- Climate Change, International Interests and the Future
The global commons problem of climate change has been one of great and growing concern over the past several years. Though this issue has been debated for decades, recent severe weather events and resulting environmental calamities have heightened its salience. We are beginning to ask how much influence changing climatic patterns and warming have had on these events, and whether such events will occur at greater frequencies and on a grander scale as the problem persists and matures. The debate about climate change has thus recently shifted from questioning the existence of the phenomenon to inquiring about appropriate and effective mitigation and long-term preparation for future climatic shift. Reviewed here are three recent volumes that discuss aspects of the climate change debate and the policy actions that have resulted in both the domestic and international arenas. Their varying objectives include providing a general education on the matter of climate change, provoking greater public awareness and concern, and assessing the role of environmental foreign policy in climate change responses. All three also generate common themes, addressing the importance of international interests, the inequity in the distribution of probable outcomes, and the uncertainty of the future.
Climate Change, edited by Joseph F. C. DiMento and Pamela Doughman, is essentially written as a teaching tool. This volume, though a compilation, consists primarily of pieces written by the two editors with only a few chapters written by others. Because of this construction, the book has an unusually smooth flow and a seamless organization of ideas and topics. It provides a relatively [End Page 141] general education on the issue of climate change, giving a great deal of attention to the explanation of the problem itself and to answering common questions on the subject. Beyond this basic introduction, the authors address theoretical aspects of the issue such as scientific consensus, global and domestic political responses, the role of news and media, and human security. In general this book takes a much more domestic approach to the study of climate change than the other two titles reviewed here, obviously intending to address a primarily American audience.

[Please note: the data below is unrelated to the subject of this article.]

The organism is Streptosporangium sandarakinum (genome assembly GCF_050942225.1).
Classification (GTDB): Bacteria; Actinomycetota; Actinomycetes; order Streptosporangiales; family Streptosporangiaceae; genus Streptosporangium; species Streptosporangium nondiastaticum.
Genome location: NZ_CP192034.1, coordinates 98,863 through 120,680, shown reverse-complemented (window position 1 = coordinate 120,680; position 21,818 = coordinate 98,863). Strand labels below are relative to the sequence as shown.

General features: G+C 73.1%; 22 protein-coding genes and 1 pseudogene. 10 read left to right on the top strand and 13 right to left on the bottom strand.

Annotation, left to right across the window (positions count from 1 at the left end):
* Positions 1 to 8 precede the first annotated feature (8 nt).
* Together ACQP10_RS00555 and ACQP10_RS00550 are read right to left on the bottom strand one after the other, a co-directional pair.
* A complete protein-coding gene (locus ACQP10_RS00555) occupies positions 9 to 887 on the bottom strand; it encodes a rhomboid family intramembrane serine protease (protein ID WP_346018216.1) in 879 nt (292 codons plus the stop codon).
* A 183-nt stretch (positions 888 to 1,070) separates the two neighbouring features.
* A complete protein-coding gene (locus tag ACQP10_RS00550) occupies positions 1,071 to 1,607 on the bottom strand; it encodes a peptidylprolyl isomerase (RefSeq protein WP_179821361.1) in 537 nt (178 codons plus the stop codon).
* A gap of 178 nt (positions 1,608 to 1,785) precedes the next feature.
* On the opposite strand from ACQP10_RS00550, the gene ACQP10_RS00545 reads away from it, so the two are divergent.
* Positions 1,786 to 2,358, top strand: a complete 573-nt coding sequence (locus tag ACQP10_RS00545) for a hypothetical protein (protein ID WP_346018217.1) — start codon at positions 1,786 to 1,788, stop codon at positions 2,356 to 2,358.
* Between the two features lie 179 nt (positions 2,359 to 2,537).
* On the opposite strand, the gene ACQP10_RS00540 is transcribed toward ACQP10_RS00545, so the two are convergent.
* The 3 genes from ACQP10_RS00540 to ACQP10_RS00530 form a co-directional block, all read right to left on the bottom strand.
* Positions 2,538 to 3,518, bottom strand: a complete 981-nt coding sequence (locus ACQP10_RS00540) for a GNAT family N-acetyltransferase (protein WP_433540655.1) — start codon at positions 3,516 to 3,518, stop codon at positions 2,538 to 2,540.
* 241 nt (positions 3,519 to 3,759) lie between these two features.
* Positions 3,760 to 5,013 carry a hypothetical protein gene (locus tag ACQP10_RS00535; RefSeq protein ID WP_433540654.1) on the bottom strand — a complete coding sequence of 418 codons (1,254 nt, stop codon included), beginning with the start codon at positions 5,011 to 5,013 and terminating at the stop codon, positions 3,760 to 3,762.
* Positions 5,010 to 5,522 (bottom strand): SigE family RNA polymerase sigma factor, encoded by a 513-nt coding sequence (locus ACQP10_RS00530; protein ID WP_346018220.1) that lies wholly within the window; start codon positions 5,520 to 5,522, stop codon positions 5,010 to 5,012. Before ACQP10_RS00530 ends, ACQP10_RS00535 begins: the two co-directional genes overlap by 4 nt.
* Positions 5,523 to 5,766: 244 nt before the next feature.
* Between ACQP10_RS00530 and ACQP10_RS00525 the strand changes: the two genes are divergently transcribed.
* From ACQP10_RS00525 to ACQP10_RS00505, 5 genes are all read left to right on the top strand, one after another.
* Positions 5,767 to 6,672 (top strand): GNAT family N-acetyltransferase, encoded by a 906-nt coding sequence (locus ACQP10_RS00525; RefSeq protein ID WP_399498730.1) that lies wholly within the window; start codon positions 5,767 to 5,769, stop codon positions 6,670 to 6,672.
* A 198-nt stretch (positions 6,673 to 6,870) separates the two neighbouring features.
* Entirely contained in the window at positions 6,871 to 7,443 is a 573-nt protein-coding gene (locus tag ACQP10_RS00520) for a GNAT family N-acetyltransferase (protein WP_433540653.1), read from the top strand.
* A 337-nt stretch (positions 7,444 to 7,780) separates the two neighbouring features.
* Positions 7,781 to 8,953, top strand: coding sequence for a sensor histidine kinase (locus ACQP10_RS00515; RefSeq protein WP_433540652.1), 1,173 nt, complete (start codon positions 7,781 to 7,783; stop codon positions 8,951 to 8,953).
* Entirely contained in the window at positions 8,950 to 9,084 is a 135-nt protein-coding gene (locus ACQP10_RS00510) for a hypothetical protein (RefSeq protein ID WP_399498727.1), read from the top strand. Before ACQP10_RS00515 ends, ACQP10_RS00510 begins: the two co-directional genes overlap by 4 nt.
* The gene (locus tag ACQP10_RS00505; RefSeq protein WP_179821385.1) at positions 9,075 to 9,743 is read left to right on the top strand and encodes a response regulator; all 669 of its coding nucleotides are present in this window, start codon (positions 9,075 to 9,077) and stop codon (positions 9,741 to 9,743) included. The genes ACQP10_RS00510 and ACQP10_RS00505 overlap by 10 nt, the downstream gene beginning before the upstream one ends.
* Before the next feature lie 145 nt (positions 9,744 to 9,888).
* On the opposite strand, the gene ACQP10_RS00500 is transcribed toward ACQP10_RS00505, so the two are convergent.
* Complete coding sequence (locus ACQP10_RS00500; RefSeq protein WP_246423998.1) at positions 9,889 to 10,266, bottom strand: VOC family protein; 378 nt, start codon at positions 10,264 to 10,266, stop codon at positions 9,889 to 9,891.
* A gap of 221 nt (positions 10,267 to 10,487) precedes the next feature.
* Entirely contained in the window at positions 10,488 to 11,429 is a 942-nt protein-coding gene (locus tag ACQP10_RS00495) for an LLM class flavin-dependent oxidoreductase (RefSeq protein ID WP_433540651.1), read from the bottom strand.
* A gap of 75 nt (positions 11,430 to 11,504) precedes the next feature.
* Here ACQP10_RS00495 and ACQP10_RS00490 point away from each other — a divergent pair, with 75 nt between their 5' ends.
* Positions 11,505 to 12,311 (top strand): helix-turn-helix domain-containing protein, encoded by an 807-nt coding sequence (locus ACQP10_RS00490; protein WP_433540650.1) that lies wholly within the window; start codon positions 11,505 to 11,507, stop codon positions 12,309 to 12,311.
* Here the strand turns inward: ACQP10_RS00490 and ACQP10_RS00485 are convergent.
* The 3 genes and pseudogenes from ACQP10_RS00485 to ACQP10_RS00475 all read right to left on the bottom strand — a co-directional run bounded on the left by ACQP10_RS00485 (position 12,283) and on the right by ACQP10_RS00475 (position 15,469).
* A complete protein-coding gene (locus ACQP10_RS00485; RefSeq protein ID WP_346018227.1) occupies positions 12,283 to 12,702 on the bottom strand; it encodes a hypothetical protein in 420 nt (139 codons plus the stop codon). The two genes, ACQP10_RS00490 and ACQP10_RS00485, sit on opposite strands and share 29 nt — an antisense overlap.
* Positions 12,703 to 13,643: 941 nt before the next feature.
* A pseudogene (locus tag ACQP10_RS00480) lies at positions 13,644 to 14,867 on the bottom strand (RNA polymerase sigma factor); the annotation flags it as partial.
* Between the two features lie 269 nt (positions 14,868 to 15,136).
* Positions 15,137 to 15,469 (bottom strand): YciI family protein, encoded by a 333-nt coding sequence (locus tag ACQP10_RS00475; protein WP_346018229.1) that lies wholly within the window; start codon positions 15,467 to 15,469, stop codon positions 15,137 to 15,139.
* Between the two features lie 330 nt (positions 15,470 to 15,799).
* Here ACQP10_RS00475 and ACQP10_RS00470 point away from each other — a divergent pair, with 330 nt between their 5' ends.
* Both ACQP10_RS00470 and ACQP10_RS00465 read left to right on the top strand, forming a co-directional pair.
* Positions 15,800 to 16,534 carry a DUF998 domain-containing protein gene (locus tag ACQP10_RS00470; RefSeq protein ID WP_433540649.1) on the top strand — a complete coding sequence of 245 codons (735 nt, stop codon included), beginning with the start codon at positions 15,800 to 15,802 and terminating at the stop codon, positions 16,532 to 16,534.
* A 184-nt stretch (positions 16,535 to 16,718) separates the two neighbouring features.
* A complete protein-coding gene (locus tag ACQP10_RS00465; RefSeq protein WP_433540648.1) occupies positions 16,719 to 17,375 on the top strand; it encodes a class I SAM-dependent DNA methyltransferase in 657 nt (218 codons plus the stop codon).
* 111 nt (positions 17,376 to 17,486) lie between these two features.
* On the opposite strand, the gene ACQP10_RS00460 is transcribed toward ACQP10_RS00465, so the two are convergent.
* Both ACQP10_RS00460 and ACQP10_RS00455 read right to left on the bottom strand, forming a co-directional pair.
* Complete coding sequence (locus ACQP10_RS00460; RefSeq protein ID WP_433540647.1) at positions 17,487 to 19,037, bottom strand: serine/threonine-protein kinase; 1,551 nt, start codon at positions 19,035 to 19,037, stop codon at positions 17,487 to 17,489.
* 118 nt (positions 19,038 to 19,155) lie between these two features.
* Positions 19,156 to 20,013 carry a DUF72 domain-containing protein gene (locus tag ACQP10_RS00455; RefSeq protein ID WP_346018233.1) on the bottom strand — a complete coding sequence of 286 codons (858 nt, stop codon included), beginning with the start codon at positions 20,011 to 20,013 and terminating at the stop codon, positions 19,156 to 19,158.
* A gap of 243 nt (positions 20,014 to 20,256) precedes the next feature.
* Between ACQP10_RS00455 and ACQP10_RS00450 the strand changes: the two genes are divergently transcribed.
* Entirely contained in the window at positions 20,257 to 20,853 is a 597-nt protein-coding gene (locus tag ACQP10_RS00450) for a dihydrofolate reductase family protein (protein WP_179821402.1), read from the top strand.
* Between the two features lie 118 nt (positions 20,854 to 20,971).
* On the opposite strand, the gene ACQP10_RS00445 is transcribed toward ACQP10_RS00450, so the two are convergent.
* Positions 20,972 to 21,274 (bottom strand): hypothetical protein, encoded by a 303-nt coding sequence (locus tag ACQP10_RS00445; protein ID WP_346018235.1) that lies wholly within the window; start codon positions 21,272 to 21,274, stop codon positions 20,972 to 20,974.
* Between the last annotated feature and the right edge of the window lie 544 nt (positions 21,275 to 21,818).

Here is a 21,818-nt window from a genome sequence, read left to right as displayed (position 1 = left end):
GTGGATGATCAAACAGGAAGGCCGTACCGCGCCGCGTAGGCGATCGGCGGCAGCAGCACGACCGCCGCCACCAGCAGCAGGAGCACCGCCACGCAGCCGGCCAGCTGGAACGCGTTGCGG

The authors are unwavering in their acceptance of the reality and gravity of the problem of global climate change, taking care to address and dismiss the issue of scientific uncertainty and to explain the sometimes-misleading effects of the tradition of non-bias in the news media. The book highlights the positive aspects of current international actions and emphasizes proactive policies enacted at various levels of government, as well as in the private sector. The authors note that the problem of climate change has been widely recognized at the global level and that possible solutions are being actively employed, even if they are, as yet, inadequate. Overall, this volume contends that more action is necessary on all levels to effectively address global climate change. The authors end the volume on a more personal note with their chapter entitled "What it Means for Us, Our Children, and Our Grandchildren." It is here that the authors appeal to their audience to use the information presented in the book to account for the effects of climate change on their lives, and vice versa. Though quite subtle, there is definitely a call for action implied here.
Global Warming, edited by Ernesto Zedillo, also includes a relatively detailed account of the basic premises behind the problem of climate change. The organization of the volume is quite different, however. This book, truly a compilation, is the product of a conference held in 2005 by the Yale Center for the Study of Globalization. As such, the chapters within are focused primarily on policy responses to the climate change debate. The first set of pieces focuses on the debate about the existence and...